- Publish Date
- Wednesday, 8 January 2020, 11:22AM
Jimmy Page had no idea Led Zeppelin was once banned from performing in Boston until recently.
The musical visionary and legendary guitarist knew Zeppelin's show in Bean Town was abruptly canceled on January 6, 1975, but apparently never asked any questions as to why until a few days ago.
Page says he was researching for a blog post on his website when he stumbled upon articles detailing how a riot broke out at the Boston Garden box office as some 2,000 fans tried to buy tickets to the February 4 concert.
"Police were called and it all ended with the scheduled Led Zeppelin show being canceled by Mayor Kevin H. White (who saw red) and, even more, there was apparently a five-year band put on the band playing the venue," Page related in a Facebook post that included photos from the scene of the trashed venue. "I was blissfully unaware of any of these shenanigans, but the mayor was, by all accounts, a Rolling Stones fan!"
Page did not offer a reason as to why he didn't know about the famous incident. While some fans would be quick to point out that '75 was during the presumed height of Page's drug use and alleged preoccupation with dark magick, in fairness, news didn't travel over seas as quickly in the mid-1970s as it does now.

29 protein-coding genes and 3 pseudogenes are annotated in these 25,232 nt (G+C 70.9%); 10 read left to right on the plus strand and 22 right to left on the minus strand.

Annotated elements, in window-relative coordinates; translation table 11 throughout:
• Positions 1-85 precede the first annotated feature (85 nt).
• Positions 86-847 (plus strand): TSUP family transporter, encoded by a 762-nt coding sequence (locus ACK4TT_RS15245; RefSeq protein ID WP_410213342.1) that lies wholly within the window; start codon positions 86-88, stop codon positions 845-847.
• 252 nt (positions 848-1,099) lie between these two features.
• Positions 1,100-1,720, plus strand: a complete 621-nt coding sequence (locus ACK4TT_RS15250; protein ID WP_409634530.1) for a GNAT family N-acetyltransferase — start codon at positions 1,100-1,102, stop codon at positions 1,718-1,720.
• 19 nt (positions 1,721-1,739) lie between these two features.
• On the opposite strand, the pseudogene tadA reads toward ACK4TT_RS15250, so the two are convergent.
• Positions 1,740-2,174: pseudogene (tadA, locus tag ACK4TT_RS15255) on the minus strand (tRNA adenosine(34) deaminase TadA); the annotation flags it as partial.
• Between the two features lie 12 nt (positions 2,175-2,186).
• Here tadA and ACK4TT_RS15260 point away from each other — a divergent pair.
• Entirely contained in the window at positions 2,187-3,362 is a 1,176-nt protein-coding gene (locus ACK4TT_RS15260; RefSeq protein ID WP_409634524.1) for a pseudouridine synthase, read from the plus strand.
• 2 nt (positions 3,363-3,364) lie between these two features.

Also, when the Boston riot occurred, Zeppelin's 1975 North American tour was only about two weeks away from starting. Zep also had a pair of warm-up shows in less than one week. Page and his bandmates would surely have been busy rehearsing. It's not inconceivable that Zeppelin's management would have spared the band any worry over a single canceled concert.
Zeppelin toured the U.S. again in 1977, but never returned to Boston on account of the ban.
The real injustice of the whole thing is that city officials had the audacity to blame Zeppelin for the hubbub while the band was still an ocean away.
Tickets were announced to go on sale the morning of January 7, but fans began lining up the day before. Because it was so cold out, venue staff kindly allowed fans to wait inside. Then the situation deteriorated.
"Pretty soon they were passing bottles of ... wine ... and smoking joints and generally getting rowdy," Hammer of the Gods author Stephen Davis once recalled to WGBH. "The kids broke into the beer concessions and started feeding themselves. And when the next [security] shift came on, they turned the fire hoses on them. Then [fans] turned the fire hoses on Boston Garden, then they started to torch the seats. ...It was just like the place had been bombed."
An estimated $30,000 in damage was done to the venue and it took a riot squad hours to gain control of the situation.
This article was first published on iheart.com and is republished here with permission